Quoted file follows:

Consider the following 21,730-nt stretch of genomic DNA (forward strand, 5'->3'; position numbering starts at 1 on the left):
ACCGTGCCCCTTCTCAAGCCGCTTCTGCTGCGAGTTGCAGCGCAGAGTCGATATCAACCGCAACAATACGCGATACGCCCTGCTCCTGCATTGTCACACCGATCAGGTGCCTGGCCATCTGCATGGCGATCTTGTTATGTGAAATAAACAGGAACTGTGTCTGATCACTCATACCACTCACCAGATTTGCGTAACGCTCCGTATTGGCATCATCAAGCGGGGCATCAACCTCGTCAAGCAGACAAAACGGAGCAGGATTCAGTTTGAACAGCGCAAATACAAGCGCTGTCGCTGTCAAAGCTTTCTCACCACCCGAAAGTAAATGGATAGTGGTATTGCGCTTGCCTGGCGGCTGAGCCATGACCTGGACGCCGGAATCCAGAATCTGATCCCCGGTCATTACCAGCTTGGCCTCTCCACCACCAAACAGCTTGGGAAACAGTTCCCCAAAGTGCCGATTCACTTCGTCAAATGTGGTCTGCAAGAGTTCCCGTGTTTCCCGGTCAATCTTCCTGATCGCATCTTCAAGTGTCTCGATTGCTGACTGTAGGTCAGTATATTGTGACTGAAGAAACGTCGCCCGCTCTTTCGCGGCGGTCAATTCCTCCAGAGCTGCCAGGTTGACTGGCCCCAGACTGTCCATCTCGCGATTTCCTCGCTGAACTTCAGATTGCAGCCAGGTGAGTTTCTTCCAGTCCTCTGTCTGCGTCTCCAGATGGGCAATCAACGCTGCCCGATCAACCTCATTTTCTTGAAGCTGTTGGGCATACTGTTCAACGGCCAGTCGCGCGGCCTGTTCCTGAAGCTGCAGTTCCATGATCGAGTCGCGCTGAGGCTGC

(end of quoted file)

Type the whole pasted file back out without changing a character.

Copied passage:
Consider the following 21,730-nt stretch of genomic DNA (forward strand, 5'->3'; position numbering starts at 1 on the left):
ACCGTGCCCCTTCTCAAGCCGCTTCTGCTGCGAGTTGCAGCGCAGAGTCGATATCAACCGCAACAATACGCGATACGCCCTGCTCCTGCATTGTCACACCGATCAGGTGCCTGGCCATCTGCATGGCGATCTTGTTATGTGAAATAAACAGGAACTGTGTCTGATCACTCATACCACTCACCAGATTTGCGTAACGCTCCGTATTGGCATCATCAAGCGGGGCATCAACCTCGTCAAGCAGACAAAACGGAGCAGGATTCAGTTTGAACAGCGCAAATACAAGCGCTGTCGCTGTCAAAGCTTTCTCACCACCCGAAAGTAAATGGATAGTGGTATTGCGCTTGCCTGGCGGCTGAGCCATGACCTGGACGCCGGAATCCAGAATCTGATCCCCGGTCATTACCAGCTTGGCCTCTCCACCACCAAACAGCTTGGGAAACAGTTCCCCAAAGTGCCGATTCACTTCGTCAAATGTGGTCTGCAAGAGTTCCCGTGTTTCCCGGTCAATCTTCCTGATCGCATCTTCAAGTGTCTCGATTGCTGACTGTAGGTCAGTATATTGTGACTGAAGAAACGTCGCCCGCTCTTTCGCGGCGGTCAATTCCTCCAGAGCTGCCAGGTTGACTGGCCCCAGACTGTCCATCTCGCGATTTCCTCGCTGAACTTCAGATTGCAGCCAGGTGAGTTTCTTCCAGTCCTCTGTCTGCGTCTCCAGATGGGCAATCAACGCTGCCCGATCAACCTCATTTTCTTGAAGCTGTTGGGCATACTGTTCAACGGCCAGTCGCGCGGCCTGTTCCTGAAGCTGCAGTTCCATGATCGAGTCGCGCTGAGGCTGC